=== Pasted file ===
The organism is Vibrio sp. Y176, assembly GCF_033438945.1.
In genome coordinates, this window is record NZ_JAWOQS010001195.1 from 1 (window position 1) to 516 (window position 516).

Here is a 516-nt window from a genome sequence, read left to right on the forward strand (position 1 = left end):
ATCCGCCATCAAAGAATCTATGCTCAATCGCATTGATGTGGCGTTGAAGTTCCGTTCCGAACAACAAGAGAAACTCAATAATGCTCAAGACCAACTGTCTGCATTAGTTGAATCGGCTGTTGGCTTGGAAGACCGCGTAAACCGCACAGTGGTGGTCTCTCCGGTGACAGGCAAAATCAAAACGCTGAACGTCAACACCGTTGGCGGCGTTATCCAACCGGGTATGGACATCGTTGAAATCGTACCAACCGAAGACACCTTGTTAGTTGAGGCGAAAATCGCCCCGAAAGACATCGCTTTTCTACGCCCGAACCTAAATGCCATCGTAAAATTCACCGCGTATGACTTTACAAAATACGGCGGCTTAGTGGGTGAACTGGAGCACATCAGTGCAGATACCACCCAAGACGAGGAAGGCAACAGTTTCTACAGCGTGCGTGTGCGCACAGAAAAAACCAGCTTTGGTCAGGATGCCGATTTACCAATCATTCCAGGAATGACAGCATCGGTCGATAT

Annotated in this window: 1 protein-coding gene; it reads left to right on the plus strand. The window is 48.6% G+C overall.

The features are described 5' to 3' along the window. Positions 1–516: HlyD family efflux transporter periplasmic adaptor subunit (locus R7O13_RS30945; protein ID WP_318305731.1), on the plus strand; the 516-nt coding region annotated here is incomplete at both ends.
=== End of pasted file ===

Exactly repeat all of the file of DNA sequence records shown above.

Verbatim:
The organism is Vibrio sp. Y176, assembly GCF_033438945.1.
In genome coordinates, this window is record NZ_JAWOQS010001195.1 from 1 (window position 1) to 516 (window position 516).

Here is a 516-nt window from a genome sequence, read left to right on the forward strand (position 1 = left end):
ATCCGCCATCAAAGAATCTATGCTCAATCGCATTGATGTGGCGTTGAAGTTCCGTTCCGAACAACAAGAGAAACTCAATAATGCTCAAGACCAACTGTCTGCATTAGTTGAATCGGCTGTTGGCTTGGAAGACCGCGTAAACCGCACAGTGGTGGTCTCTCCGGTGACAGGCAAAATCAAAACGCTGAACGTCAACACCGTTGGCGGCGTTATCCAACCGGGTATGGACATCGTTGAAATCGTACCAACCGAAGACACCTTGTTAGTTGAGGCGAAAATCGCCCCGAAAGACATCGCTTTTCTACGCCCGAACCTAAATGCCATCGTAAAATTCACCGCGTATGACTTTACAAAATACGGCGGCTTAGTGGGTGAACTGGAGCACATCAGTGCAGATACCACCCAAGACGAGGAAGGCAACAGTTTCTACAGCGTGCGTGTGCGCACAGAAAAAACCAGCTTTGGTCAGGATGCCGATTTACCAATCATTCCAGGAATGACAGCATCGGTCGATAT

Annotated in this window: 1 protein-coding gene; it reads left to right on the plus strand. The window is 48.6% G+C overall.

The features are described 5' to 3' along the window. Positions 1–516: HlyD family efflux transporter periplasmic adaptor subunit (locus R7O13_RS30945; protein ID WP_318305731.1), on the plus strand; the 516-nt coding region annotated here is incomplete at both ends.